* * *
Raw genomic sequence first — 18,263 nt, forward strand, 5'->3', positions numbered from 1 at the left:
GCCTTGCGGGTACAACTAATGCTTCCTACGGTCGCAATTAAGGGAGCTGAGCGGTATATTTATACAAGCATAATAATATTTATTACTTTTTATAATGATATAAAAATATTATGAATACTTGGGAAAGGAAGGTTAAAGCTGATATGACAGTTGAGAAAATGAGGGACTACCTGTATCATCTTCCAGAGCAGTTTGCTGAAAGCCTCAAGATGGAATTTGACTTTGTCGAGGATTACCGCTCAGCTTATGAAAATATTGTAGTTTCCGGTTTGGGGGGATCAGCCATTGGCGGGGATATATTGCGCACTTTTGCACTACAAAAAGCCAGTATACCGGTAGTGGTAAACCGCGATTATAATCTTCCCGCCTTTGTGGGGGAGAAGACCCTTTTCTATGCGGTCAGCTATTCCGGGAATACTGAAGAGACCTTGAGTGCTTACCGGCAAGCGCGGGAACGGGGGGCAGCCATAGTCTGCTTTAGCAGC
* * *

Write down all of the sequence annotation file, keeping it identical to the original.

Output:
Raw genomic sequence first — 18,263 nt, forward strand, 5'->3', positions numbered from 1 at the left:
GCCTTGCGGGTACAACTAATGCTTCCTACGGTCGCAATTAAGGGAGCTGAGCGGTATATTTATACAAGCATAATAATATTTATTACTTTTTATAATGATATAAAAATATTATGAATACTTGGGAAAGGAAGGTTAAAGCTGATATGACAGTTGAGAAAATGAGGGACTACCTGTATCATCTTCCAGAGCAGTTTGCTGAAAGCCTCAAGATGGAATTTGACTTTGTCGAGGATTACCGCTCAGCTTATGAAAATATTGTAGTTTCCGGTTTGGGGGGATCAGCCATTGGCGGGGATATATTGCGCACTTTTGCACTACAAAAAGCCAGTATACCGGTAGTGGTAAACCGCGATTATAATCTTCCCGCCTTTGTGGGGGAGAAGACCCTTTTCTATGCGGTCAGCTATTCCGGGAATACTGAAGAGACCTTGAGTGCTTACCGGCAAGCGCGGGAACGGGGGGCAGCCATAGTCTGCTTTAGCAGC